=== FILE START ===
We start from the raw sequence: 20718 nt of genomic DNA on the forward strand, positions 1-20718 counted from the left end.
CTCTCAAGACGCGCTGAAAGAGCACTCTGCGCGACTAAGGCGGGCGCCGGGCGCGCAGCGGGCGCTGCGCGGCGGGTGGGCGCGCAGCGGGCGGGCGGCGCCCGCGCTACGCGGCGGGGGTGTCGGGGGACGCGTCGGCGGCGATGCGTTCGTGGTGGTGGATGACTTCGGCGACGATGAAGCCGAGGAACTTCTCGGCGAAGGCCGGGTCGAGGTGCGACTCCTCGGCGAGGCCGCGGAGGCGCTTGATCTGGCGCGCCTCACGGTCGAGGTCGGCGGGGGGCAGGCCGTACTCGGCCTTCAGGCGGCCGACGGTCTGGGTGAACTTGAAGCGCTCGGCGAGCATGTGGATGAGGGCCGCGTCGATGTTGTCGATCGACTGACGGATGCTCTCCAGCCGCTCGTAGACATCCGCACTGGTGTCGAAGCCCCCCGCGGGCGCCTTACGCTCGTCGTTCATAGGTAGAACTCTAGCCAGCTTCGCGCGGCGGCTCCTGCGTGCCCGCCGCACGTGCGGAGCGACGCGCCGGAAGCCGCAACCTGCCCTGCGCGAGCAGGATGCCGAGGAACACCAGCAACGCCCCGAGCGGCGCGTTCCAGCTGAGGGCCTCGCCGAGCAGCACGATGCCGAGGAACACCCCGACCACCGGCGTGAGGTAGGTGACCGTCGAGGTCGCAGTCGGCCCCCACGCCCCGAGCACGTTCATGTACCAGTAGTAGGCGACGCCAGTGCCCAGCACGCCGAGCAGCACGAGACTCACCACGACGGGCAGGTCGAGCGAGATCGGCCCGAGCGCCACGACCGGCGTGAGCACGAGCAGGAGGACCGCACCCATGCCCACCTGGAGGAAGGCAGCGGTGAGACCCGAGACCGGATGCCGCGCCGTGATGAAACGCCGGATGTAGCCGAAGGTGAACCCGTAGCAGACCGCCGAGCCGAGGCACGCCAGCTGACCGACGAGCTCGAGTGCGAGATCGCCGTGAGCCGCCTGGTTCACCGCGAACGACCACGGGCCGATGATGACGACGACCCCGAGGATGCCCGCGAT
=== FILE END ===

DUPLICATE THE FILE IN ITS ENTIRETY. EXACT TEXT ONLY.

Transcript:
We start from the raw sequence: 20718 nt of genomic DNA on the forward strand, positions 1-20718 counted from the left end.
CTCTCAAGACGCGCTGAAAGAGCACTCTGCGCGACTAAGGCGGGCGCCGGGCGCGCAGCGGGCGCTGCGCGGCGGGTGGGCGCGCAGCGGGCGGGCGGCGCCCGCGCTACGCGGCGGGGGTGTCGGGGGACGCGTCGGCGGCGATGCGTTCGTGGTGGTGGATGACTTCGGCGACGATGAAGCCGAGGAACTTCTCGGCGAAGGCCGGGTCGAGGTGCGACTCCTCGGCGAGGCCGCGGAGGCGCTTGATCTGGCGCGCCTCACGGTCGAGGTCGGCGGGGGGCAGGCCGTACTCGGCCTTCAGGCGGCCGACGGTCTGGGTGAACTTGAAGCGCTCGGCGAGCATGTGGATGAGGGCCGCGTCGATGTTGTCGATCGACTGACGGATGCTCTCCAGCCGCTCGTAGACATCCGCACTGGTGTCGAAGCCCCCCGCGGGCGCCTTACGCTCGTCGTTCATAGGTAGAACTCTAGCCAGCTTCGCGCGGCGGCTCCTGCGTGCCCGCCGCACGTGCGGAGCGACGCGCCGGAAGCCGCAACCTGCCCTGCGCGAGCAGGATGCCGAGGAACACCAGCAACGCCCCGAGCGGCGCGTTCCAGCTGAGGGCCTCGCCGAGCAGCACGATGCCGAGGAACACCCCGACCACCGGCGTGAGGTAGGTGACCGTCGAGGTCGCAGTCGGCCCCCACGCCCCGAGCACGTTCATGTACCAGTAGTAGGCGACGCCAGTGCCCAGCACGCCGAGCAGCACGAGACTCACCACGACGGGCAGGTCGAGCGAGATCGGCCCGAGCGCCACGACCGGCGTGAGCACGAGCAGGAGGACCGCACCCATGCCCACCTGGAGGAAGGCAGCGGTGAGACCCGAGACCGGATGCCGCGCCGTGATGAAACGCCGGATGTAGCCGAAGGTGAACCCGTAGCAGACCGCCGAGCCGAGGCACGCCAGCTGACCGACGAGCTCGAGTGCGAGATCGCCGTGAGCCGCCTGGTTCACCGCGAACGACCACGGGCCGATGATGACGACGACCCCGAGGATGCCCGCGAT